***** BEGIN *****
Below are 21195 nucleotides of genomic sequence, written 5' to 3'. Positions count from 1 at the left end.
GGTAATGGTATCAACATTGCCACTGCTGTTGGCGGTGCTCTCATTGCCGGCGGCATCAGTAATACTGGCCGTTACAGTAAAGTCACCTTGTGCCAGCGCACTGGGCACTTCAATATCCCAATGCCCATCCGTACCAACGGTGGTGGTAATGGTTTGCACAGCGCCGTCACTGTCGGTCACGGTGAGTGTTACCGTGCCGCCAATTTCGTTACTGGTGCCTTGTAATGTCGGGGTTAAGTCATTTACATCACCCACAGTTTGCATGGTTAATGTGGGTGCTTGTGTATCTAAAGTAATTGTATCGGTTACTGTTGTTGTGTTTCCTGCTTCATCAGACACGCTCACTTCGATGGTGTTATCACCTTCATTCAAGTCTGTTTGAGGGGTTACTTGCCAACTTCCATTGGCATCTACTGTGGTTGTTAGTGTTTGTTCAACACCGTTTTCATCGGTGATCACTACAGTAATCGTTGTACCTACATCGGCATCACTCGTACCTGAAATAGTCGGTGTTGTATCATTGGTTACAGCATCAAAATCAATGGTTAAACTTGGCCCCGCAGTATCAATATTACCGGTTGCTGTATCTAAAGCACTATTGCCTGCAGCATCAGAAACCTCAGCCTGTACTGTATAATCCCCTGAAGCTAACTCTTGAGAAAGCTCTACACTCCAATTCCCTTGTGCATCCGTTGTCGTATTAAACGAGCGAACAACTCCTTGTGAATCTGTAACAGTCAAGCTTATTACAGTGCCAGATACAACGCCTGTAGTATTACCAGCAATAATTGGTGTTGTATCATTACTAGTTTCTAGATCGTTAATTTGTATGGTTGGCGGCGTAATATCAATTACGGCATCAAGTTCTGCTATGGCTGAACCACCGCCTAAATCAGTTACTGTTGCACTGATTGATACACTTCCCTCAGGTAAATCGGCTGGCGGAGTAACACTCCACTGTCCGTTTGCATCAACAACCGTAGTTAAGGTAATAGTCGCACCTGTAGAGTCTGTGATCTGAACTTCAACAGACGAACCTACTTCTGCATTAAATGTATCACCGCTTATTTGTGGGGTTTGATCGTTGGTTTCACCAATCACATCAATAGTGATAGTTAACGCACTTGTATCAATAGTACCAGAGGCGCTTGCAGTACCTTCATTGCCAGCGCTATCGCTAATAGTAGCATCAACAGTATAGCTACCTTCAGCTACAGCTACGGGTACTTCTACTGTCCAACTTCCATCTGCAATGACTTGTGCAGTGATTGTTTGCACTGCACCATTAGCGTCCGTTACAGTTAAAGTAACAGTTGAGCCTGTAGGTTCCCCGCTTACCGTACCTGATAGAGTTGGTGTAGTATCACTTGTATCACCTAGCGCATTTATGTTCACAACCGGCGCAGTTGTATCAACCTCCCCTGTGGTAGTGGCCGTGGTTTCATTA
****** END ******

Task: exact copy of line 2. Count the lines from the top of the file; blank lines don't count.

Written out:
GGTAATGGTATCAACATTGCCACTGCTGTTGGCGGTGCTCTCATTGCCGGCGGCATCAGTAATACTGGCCGTTACAGTAAAGTCACCTTGTGCCAGCGCACTGGGCACTTCAATATCCCAATGCCCATCCGTACCAACGGTGGTGGTAATGGTTTGCACAGCGCCGTCACTGTCGGTCACGGTGAGTGTTACCGTGCCGCCAATTTCGTTACTGGTGCCTTGTAATGTCGGGGTTAAGTCATTTACATCACCCACAGTTTGCATGGTTAATGTGGGTGCTTGTGTATCTAAAGTAATTGTATCGGTTACTGTTGTTGTGTTTCCTGCTTCATCAGACACGCTCACTTCGATGGTGTTATCACCTTCATTCAAGTCTGTTTGAGGGGTTACTTGCCAACTTCCATTGGCATCTACTGTGGTTGTTAGTGTTTGTTCAACACCGTTTTCATCGGTGATCACTACAGTAATCGTTGTACCTACATCGGCATCACTCGTACCTGAAATAGTCGGTGTTGTATCATTGGTTACAGCATCAAAATCAATGGTTAAACTTGGCCCCGCAGTATCAATATTACCGGTTGCTGTATCTAAAGCACTATTGCCTGCAGCATCAGAAACCTCAGCCTGTACTGTATAATCCCCTGAAGCTAACTCTTGAGAAAGCTCTACACTCCAATTCCCTTGTGCATCCGTTGTCGTATTAAACGAGCGAACAACTCCTTGTGAATCTGTAACAGTCAAGCTTATTACAGTGCCAGATACAACGCCTGTAGTATTACCAGCAATAATTGGTGTTGTATCATTACTAGTTTCTAGATCGTTAATTTGTATGGTTGGCGGCGTAATATCAATTACGGCATCAAGTTCTGCTATGGCTGAACCACCGCCTAAATCAGTTACTGTTGCACTGATTGATACACTTCCCTCAGGTAAATCGGCTGGCGGAGTAACACTCCACTGTCCGTTTGCATCAACAACCGTAGTTAAGGTAATAGTCGCACCTGTAGAGTCTGTGATCTGAACTTCAACAGACGAACCTACTTCTGCATTAAATGTATCACCGCTTATTTGTGGGGTTTGATCGTTGGTTTCACCAATCACATCAATAGTGATAGTTAACGCACTTGTATCAATAGTACCAGAGGCGCTTGCAGTACCTTCATTGCCAGCGCTATCGCTAATAGTAGCATCAACAGTATAGCTACCTTCAGCTACAGCTACGGGTACTTCTACTGTCCAACTTCCATCTGCAATGACTTGTGCAGTGATTGTTTGCACTGCACCATTAGCGTCCGTTACAGTTAAAGTAACAGTTGAGCCTGTAGGTTCCCCGCTTACCGTACCTGATAGAGTTGGTGTAGTATCACTTGTATCACCTAGCGCATTTATGTTCACAACCGGCGCAGTTGTATCAACCTCCCCTGTGGTAGTGGCCGTGGTTTCATTA